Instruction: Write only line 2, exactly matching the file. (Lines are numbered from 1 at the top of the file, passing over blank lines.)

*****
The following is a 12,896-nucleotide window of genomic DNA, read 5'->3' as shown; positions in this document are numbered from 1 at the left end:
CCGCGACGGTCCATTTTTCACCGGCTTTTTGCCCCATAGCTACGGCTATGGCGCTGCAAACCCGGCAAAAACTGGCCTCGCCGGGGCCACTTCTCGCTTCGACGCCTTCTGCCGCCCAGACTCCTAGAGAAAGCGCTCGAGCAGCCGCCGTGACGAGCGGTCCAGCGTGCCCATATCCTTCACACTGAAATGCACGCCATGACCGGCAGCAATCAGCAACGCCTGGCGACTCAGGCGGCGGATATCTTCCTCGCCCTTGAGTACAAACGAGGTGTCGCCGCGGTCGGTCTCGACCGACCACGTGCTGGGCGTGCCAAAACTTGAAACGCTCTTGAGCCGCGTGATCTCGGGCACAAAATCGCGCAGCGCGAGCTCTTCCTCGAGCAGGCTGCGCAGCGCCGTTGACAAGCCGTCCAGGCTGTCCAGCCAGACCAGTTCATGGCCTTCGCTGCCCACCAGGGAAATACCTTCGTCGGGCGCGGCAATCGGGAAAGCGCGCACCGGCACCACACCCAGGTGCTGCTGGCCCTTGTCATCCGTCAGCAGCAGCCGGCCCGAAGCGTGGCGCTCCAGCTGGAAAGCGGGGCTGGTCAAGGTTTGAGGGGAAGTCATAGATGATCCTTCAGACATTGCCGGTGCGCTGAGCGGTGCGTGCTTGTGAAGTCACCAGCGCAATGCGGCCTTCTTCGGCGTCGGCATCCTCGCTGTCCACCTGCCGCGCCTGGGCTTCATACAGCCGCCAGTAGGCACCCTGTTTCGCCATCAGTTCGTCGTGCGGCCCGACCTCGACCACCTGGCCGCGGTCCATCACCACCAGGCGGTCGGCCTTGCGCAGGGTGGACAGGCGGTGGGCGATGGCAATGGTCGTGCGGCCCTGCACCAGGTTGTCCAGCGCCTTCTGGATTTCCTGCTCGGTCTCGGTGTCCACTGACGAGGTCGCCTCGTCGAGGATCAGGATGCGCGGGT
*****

CCGCGACGGTCCATTTTTCACCGGCTTTTTGCCCCATAGCTACGGCTATGGCGCTGCAAACCCGGCAAAAACTGGCCTCGCCGGGGCCACTTCTCGCTTCGACGCCTTCTGCCGCCCAGACTCCTAGAGAAAGCGCTCGAGCAGCCGCCGTGACGAGCGGTCCAGCGTGCCCATATCCTTCACACTGAAATGCACGCCATGACCGGCAGCAATCAGCAACGCCTGGCGACTCAGGCGGCGGATATCTTCCTCGCCCTTGAGTACAAACGAGGTGTCGCCGCGGTCGGTCTCGACCGACCACGTGCTGGGCGTGCCAAAACTTGAAACGCTCTTGAGCCGCGTGATCTCGGGCACAAAATCGCGCAGCGCGAGCTCTTCCTCGAGCAGGCTGCGCAGCGCCGTTGACAAGCCGTCCAGGCTGTCCAGCCAGACCAGTTCATGGCCTTCGCTGCCCACCAGGGAAATACCTTCGTCGGGCGCGGCAATCGGGAAAGCGCGCACCGGCACCACACCCAGGTGCTGCTGGCCCTTGTCATCCGTCAGCAGCAGCCGGCCCGAAGCGTGGCGCTCCAGCTGGAAAGCGGGGCTGGTCAAGGTTTGAGGGGAAGTCATAGATGATCCTTCAGACATTGCCGGTGCGCTGAGCGGTGCGTGCTTGTGAAGTCACCAGCGCAATGCGGCCTTCTTCGGCGTCGGCATCCTCGCTGTCCACCTGCCGCGCCTGGGCTTCATACAGCCGCCAGTAGGCACCCTGTTTCGCCATCAGTTCGTCGTGCGGCCCGACCTCGACCACCTGGCCGCGGTCCATCACCACCAGGCGGTCGGCCTTGCGCAGGGTGGACAGGCGGTGGGCGATGGCAATGGTCGTGCGGCCCTGCACCAGGTTGTCCAGCGCCTTCTGGATTTCCTGCTCGGTCTCGGTGTCCACTGACGAGGTCGCCTCGTCGAGGATCAGGATGCGCGGGT